In this recent study by Bansal et al., the detection of spike protein in persons vaccinated with the Pfizer mRNA vaccine was studied. The most significant finding is that spike protein is found on exosomes, which are cell-derived vesicles, for at least four months after the second injection. This surprisingly long persistence raises the prospect of sustained inflammation within and damage to organs that express the spike protein. And we know that exosomes easily cross the BBB.
Much more research needs to be done so that we can see our way through the fog of long COVID. Certainly, we are learning more every day and open scientific debate is crucial now, perhaps more than ever before. A large bulk of science is research shows that long COVID is not related to an ongoing or residual virus, but instead from components of the virus that have been left as debris for the immune system to basically “clean up.” Part of that debris is spike protein, which in and of itself has been found to be toxic to the body and brain
Then there is the looming question being silenced in scientific circles is regarding the COVID vaccinations and their ability to create very high levels of spike protein through genetic modification mechanisms. The vaccines produced against COVID have utilized either mRNA or an adenovirus vector to direct human cells to produce the spike protein against which the body produces mostly neutralizing antibodies. When the COVID-19 vaccines were designed, it was not appreciated that the spike protein could potentially damage cells in the body. With each vaccine injection, billions of mRNA molecules wrapped in a lipid nanoparticle are injected into the body. Given that mRNA has a half-life of around one to two weeks, depending on the mRNA, and during that interim, each mRNA molecule makes around 2,000 to 5,000 spike proteins, this will form trillions of spike proteins.
It is for the benefit of all patients and as part of the scientific discovery process that we continue to investigate all mechanisms and processes by which the effects of long COVID or preventative actions could occur in order to identify the most appropriate treatments and medical guidance.
In hope and healing for humanity,
Dr. Suzanne Gazda
1 At Least One Long-Term Symptom Seen in 37% of COVID-19 Patients: Study. Medscape. September 30, 2021. https://www.medscape.com/viewarticle/959924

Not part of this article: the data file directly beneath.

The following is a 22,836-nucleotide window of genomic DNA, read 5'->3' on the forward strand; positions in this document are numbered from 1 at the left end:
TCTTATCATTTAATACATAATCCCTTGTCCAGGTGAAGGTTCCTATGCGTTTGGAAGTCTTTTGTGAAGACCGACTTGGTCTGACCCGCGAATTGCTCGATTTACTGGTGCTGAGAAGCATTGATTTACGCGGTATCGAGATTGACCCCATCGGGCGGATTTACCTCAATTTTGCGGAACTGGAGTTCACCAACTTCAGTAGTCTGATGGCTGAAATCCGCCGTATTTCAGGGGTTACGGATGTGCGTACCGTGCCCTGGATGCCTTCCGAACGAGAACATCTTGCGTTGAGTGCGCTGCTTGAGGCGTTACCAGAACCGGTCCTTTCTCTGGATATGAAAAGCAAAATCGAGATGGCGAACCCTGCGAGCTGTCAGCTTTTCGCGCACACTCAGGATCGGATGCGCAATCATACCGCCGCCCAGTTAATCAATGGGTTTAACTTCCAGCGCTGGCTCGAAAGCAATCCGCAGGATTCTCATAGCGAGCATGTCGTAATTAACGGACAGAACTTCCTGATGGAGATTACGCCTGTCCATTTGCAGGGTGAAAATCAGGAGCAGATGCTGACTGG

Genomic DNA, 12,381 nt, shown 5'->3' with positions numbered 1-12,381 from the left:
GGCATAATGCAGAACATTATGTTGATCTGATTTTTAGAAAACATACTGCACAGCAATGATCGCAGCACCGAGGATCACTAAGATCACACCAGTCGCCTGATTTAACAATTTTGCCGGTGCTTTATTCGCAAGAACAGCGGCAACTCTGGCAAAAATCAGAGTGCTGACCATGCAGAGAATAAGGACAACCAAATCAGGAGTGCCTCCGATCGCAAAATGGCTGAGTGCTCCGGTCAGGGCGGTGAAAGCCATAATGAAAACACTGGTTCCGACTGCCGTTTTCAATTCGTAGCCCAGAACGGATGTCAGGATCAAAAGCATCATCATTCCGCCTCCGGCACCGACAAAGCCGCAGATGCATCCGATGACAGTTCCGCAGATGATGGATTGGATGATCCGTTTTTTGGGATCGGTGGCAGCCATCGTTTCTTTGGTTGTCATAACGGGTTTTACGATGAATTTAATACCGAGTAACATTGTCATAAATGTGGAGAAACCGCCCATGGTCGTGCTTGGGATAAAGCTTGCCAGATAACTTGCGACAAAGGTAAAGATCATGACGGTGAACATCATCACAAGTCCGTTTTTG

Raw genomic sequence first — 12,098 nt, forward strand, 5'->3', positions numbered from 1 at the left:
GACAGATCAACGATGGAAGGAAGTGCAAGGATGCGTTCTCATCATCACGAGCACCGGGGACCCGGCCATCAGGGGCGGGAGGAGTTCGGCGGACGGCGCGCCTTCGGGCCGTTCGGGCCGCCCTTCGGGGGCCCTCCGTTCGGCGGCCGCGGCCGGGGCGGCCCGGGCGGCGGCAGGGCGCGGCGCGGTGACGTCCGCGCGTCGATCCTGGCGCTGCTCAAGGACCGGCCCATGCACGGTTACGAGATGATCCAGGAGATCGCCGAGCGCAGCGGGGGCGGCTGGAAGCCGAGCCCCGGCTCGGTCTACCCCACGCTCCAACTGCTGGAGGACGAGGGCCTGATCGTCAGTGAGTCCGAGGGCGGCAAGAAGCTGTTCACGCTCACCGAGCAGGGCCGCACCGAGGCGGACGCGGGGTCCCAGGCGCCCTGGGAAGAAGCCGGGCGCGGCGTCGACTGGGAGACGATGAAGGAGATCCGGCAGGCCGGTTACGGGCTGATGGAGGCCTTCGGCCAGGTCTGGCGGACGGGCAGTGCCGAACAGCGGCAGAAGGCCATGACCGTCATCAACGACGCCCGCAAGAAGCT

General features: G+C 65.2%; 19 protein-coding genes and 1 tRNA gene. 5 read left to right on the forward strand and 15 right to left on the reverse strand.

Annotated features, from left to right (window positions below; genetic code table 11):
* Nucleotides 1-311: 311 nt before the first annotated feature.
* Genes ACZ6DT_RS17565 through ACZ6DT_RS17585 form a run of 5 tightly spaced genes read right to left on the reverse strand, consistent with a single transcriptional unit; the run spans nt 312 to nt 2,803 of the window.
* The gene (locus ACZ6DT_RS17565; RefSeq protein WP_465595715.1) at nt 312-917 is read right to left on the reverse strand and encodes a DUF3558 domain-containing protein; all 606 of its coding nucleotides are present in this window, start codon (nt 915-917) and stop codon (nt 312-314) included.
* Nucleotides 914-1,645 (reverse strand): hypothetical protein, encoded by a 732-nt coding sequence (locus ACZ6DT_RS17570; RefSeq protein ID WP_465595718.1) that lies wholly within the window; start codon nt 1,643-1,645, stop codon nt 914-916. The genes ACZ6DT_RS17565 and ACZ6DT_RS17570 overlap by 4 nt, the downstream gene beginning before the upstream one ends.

2 Ross W Paterson, Rachel L Brown, Laura Benjamin, Ross Nortley, Sarah Wiethoff, Tehmina Bharucha, Dipa L Jayaseelan, et al for the UCL Queen Square National Hospital for Neurology and Neurosurgery COVID-19 Study Group, The emerging spectrum of COVID-19 neurology: clinical, radiological and laboratory findings, Brain, Volume 143, Issue 10, October 2020, Pages 3104–3120, https://doi.org/10.1093/brain/awaa240
3 Characterizing long COVID in an international cohort: 7 months of symptoms and their impact. Hannah E. Davis, Gina S. Assaf, Lisa McCorkell, Hannah Wei, Ryan J. Low, Yochai Re'em, et al. The Lancet. (July 15, 2021) https://doi.org/10.1016/j.eclinm.2021.101019
4 Nath, A. et al. Microvascular Injury in the Brains of Patients with Covid-19. New England Journal of Medicine. (2/4/2021). https://www.nejm.org/doi/full/10.1056/NEJMc2033369
5 Peter Libby, Thomas Lüscher, COVID-19 is, in the end, an endothelial disease, European Heart Journal, Volume 41, Issue 32, 21 August 2020, Pages 3038–3044, https://doi.org/10.1093/eurheartj/ehaa623
6 Pretorius, E., Vlok, M., Venter, C. et al. Persistent clotting protein pathology in Long COVID/Post-Acute Sequelae of COVID-19 (PASC) is accompanied by increased levels of antiplasmin. Cardiovasc Diabetol 20, 172 (2021). https://doi.org/10.1186/s12933-021-01359-7
7 Sinead Ahearn Ford, Nonhlanhla Lunjani, Brian McSharry, et al. Long Term Disruption of Cytokine Signalling Networks are Evident Following SARS-CoV-2 Infection. Authorea. April 16, 2021. DOI: 10.22541/au.161860639.93671836/v1
8 Kiran T Thakur, Emily Happy Miller, Michael D Glendinning, Osama Al-Dalahmah, Matei A Banu, Amelia K Boehme, et al. COVID-19 neuropathology at Columbia University Irving Medical Center/New York Presbyterian Hospital, Brain, Volume 144, Issue 9, September 2021, Pages 2696–2708, https://doi.org/10.1093/brain/awab148
9 Cervia, C., Zurbuchen, Y., Taeschler, P. et al. Immunoglobulin signature predicts risk of post-acute COVID-19 syndrome. Nat Commun 13, 446 (2022). https://doi.org/10.1038/s41467-021-27797-1
10 Vojdani A, Vojdani E and Kharrazian D (2021) Reaction of Human Monoclonal Antibodies to SARS-CoV-2 Proteins With Tissue Antigens: Implications for Autoimmune Diseases. Front. Immunol. 11:617089. doi: 10.3389/fimmu.2020.617089
11 Becker JH, Lin JJ, Doernberg M, et al. Assessment of Cognitive Function in Patients After COVID-19 Infection. JAMA Netw Open. 2021;4(10):e2130645. doi:10.1001/jamanetworkopen.2021.30645
12 Apple, A.C., Oddi, A., Peluso, M.J., Asken, B.M., Henrich, T.J., Kelly, J.D., Pleasure, S.J., Deeks, S.G., Allen, I.E., Martin, J.N., Ndhlovu, L.C., Miller, B.L., Stephens, M.L. and Hellmuth, J. (2022), Risk factors and abnormal cerebrospinal fluid associate with cognitive symptoms after mild COVID-19. Ann Clin Transl Neurol. https://doi.org/10.1002/acn3.51498
13 Gwenaëlle Douaud, Soojin Lee, Fidel Alfaro-Almagro, Christoph Arthofer, Chaoyue Wang et al. Brain imaging before and after COVID-19 in UK Biobank. medRxiv 2021.06.11.21258690;
14 Rhea, E.M., Logsdon, A.F., Hansen, K.M. et al. The S1 protein of SARS-CoV-2 crosses the blood–brain barrier in mice. Nat Neurosci 24, 368–378 (2021). https://doi.org/10.1038/s41593-020-00771-8